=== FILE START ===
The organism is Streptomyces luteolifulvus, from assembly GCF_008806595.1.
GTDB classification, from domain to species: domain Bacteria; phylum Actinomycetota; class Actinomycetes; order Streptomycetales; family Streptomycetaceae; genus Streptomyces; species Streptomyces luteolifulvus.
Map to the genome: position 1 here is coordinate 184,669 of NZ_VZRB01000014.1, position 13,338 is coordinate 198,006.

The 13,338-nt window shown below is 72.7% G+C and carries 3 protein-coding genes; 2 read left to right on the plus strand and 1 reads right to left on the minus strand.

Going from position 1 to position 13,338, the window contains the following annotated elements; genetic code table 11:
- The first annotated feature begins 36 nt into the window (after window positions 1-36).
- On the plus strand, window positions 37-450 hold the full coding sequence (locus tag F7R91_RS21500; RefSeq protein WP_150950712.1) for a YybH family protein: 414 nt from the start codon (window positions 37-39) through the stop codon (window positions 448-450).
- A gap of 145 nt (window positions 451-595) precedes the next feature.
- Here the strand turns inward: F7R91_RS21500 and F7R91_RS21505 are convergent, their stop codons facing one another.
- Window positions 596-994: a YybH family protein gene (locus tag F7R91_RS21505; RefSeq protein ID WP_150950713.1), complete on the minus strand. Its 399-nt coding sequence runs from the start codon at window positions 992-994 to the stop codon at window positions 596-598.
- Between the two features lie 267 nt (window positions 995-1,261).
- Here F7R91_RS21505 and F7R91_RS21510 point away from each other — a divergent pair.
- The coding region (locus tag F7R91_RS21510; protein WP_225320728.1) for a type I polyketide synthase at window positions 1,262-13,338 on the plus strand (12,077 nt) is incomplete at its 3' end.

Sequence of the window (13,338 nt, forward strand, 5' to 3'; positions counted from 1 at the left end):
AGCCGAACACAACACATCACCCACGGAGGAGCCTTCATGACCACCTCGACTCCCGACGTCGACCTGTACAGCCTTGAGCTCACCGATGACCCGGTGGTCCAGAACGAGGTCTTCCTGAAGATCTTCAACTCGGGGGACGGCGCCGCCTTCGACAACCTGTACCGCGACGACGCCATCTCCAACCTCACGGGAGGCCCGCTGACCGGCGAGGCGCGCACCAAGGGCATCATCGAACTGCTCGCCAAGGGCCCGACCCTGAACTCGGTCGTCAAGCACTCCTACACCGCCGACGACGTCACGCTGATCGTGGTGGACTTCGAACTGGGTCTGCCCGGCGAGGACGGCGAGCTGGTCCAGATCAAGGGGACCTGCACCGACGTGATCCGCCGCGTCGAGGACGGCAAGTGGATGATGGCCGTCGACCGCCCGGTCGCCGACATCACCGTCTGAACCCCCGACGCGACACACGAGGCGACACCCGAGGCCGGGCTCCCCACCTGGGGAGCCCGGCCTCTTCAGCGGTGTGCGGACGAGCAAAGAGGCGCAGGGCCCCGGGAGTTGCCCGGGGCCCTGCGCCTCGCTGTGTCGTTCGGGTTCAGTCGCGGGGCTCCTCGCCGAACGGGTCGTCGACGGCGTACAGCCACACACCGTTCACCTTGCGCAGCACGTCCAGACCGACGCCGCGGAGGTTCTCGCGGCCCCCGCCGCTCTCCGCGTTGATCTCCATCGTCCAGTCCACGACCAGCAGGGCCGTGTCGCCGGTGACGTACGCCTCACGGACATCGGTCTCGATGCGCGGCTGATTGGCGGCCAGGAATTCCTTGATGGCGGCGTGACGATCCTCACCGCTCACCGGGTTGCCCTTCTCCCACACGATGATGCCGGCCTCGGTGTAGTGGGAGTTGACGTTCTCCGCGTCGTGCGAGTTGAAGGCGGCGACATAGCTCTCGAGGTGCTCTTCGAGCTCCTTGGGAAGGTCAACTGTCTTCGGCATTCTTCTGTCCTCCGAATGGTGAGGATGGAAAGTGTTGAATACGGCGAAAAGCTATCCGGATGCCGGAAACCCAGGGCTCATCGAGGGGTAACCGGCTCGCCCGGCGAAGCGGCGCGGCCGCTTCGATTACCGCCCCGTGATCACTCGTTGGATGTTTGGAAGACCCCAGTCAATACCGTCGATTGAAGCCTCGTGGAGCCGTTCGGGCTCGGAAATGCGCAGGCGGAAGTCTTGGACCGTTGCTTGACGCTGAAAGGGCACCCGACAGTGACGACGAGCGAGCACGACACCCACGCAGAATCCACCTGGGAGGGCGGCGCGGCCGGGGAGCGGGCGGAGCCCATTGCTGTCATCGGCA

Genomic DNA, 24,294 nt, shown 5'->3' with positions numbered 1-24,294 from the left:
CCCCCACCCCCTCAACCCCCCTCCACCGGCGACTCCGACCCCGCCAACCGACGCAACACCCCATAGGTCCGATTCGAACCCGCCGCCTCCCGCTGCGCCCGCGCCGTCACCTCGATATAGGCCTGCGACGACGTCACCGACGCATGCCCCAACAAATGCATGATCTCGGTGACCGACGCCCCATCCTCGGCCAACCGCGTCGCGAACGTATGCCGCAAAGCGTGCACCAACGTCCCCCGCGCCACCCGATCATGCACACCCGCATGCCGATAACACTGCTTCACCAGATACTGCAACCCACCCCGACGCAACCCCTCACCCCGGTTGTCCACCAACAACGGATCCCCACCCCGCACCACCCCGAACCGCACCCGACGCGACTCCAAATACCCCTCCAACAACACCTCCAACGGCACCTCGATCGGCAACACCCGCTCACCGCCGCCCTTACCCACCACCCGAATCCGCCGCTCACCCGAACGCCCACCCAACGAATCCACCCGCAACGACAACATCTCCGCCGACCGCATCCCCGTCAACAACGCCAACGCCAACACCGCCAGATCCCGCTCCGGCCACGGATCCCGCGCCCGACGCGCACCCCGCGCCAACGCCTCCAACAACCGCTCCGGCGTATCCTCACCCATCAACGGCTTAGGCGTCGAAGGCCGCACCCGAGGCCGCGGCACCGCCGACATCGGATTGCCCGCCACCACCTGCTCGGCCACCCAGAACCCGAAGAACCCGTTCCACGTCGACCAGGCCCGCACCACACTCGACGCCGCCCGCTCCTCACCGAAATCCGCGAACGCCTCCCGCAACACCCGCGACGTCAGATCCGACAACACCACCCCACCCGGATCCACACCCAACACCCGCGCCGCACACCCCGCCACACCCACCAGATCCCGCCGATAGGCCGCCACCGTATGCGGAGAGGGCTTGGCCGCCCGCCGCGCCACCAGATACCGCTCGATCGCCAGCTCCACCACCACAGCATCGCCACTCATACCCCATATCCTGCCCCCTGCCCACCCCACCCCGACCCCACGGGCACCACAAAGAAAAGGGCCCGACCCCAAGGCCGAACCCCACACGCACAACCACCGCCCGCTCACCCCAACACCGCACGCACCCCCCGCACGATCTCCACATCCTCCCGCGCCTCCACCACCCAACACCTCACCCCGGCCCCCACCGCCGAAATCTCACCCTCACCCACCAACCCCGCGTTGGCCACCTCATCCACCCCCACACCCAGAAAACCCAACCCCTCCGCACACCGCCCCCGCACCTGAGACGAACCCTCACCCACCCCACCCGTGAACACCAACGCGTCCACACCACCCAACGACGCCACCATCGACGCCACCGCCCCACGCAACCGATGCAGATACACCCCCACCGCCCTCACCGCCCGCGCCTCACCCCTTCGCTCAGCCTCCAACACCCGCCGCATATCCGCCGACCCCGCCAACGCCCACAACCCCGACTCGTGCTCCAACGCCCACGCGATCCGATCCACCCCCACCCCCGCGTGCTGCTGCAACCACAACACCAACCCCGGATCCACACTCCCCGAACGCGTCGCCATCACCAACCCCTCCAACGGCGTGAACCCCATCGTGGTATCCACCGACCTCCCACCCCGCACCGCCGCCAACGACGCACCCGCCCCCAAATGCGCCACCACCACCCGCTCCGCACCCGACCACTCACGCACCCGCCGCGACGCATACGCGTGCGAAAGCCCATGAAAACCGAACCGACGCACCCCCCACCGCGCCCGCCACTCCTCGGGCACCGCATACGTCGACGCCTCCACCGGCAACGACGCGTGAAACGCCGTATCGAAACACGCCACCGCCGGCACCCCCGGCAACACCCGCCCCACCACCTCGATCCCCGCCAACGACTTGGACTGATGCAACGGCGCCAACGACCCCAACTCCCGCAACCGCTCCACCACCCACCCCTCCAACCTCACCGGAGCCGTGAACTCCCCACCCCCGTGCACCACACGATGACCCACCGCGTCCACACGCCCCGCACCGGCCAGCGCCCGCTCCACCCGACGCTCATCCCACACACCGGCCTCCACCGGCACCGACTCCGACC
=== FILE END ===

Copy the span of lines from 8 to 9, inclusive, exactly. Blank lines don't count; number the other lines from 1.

- A gap of 145 nt (window positions 451-595) precedes the next feature.
- Here the strand turns inward: F7R91_RS21500 and F7R91_RS21505 are convergent, their stop codons facing one another.